Tuesday, September 23, 2003

NYSE's interim leader no stranger to board politics

By Meg Richards
The Associated Press

NEW YORK - With an interim leader picked at the New York Stock Exchange, attention is turning to the board that approved ousted chairman Dick Grasso's lavish compensation in the first place.

Interim chairman John S. Reed knows well the subtle influences and connections that can exist among directors; in 2000, those forces may have cost him the job he shared with Sandy Weill at the head of Citigroup Inc. following the bank's merger with Travelers Group.

Respected as a senior statesman in the financial services industry and credited with revamping Citi's commercial bank, observers consider Reed a strong choice to reshape the NYSE's board and reform its governance.

"John Reed lost the battle to Sandy Weill, so he's not going to let these people step on him or push him aside," said Muriel Siebert, a seat holder since 1968 who runs a discount brokerage. "He's not going to be railroaded."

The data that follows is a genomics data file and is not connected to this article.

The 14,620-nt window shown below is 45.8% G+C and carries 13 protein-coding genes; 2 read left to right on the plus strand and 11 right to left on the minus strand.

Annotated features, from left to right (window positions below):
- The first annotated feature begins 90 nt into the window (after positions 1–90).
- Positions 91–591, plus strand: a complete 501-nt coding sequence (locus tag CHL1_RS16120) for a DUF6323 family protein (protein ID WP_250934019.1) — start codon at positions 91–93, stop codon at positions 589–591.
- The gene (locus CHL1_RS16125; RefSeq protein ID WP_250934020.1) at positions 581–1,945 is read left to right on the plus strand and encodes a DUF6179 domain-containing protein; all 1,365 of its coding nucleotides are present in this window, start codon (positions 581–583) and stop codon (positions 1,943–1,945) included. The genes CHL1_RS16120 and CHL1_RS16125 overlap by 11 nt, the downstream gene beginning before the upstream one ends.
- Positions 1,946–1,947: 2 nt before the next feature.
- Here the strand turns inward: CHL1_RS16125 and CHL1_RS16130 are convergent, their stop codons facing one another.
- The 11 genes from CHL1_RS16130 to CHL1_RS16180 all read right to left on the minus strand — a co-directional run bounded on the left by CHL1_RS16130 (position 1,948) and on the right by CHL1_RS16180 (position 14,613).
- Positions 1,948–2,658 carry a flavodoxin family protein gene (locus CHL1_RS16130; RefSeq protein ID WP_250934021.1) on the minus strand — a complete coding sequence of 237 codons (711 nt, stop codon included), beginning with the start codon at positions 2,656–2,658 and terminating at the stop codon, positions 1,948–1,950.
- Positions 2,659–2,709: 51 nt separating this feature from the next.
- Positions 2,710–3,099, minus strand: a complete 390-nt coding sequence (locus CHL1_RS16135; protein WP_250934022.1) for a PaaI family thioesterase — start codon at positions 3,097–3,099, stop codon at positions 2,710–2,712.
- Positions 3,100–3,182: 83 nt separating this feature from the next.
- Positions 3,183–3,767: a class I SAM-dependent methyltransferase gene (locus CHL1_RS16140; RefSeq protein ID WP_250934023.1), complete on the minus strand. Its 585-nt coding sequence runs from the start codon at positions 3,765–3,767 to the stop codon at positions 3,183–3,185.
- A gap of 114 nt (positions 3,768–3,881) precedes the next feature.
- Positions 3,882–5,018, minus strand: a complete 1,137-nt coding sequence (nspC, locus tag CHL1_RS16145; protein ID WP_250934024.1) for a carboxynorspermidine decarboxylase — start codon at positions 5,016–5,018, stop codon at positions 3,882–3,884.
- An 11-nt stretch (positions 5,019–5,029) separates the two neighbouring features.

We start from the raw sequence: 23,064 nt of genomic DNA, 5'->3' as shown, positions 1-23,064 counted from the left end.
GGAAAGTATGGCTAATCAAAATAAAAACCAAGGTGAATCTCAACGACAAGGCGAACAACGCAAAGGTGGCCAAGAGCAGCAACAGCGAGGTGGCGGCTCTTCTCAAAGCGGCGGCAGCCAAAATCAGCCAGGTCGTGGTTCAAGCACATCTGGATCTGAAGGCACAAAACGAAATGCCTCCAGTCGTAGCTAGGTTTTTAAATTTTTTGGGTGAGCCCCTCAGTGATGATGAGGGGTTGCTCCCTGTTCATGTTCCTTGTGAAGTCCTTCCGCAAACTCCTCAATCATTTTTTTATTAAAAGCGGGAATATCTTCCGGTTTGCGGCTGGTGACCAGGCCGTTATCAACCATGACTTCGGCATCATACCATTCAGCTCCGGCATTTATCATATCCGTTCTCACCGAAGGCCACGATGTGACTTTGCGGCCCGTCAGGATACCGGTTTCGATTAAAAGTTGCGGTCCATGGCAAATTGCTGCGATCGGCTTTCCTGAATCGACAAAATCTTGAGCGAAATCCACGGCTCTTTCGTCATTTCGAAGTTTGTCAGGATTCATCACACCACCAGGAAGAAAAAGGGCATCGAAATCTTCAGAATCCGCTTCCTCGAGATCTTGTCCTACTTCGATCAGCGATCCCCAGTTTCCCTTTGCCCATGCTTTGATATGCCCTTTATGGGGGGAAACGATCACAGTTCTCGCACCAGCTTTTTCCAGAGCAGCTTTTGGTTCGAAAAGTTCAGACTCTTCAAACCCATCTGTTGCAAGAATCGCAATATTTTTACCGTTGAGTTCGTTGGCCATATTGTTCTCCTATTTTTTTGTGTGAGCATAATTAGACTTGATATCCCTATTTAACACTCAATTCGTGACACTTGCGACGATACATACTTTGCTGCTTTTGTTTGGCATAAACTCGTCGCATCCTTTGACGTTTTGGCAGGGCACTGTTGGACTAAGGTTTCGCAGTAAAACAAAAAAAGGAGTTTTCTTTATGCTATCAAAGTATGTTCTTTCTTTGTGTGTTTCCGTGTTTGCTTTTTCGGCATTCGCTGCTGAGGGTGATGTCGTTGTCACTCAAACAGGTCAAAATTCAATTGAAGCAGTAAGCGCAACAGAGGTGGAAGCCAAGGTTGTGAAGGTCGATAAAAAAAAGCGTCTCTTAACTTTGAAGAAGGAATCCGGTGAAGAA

The irony of the choice has not been lost on many: It was Grasso's effort to bring Weill onto the board in a public interest capacity earlier this year that prompted regulators to look more closely at the exchange. "I think, in a way, whoever thought of it had a lovely little dirty mind," Siebert said.

Named to the post Sunday, Reed is expected to formally start work Sept. 30, after he returns from a vacation in France. NYSE officials said Monday that he has been in touch by phone with co-chief operating officers Robert Britz and Catherine Kinney about the day-to-day operations.

In the first departures since Grasso resigned, the NYSE said two executive vice presidents would retire in the coming days. Salvatore Pallante, who was in charge of member-firm regulation, and Frank Ashen, who was responsible for the human resources department, will leave at the end of the month. Pallante, 57, had planned to retire for some time. Ashen, 59, was not immediately available for comment.

The NYSE board's special committee on governance is to issue a report on Oct. 2 recommending reforms, including how top executives should be compensated, how the board should be structured and how the exchange itself should be owned. A big question is whether the reshaped NYSE will retain its regulatory function; many have suggested it should be independent from the business.

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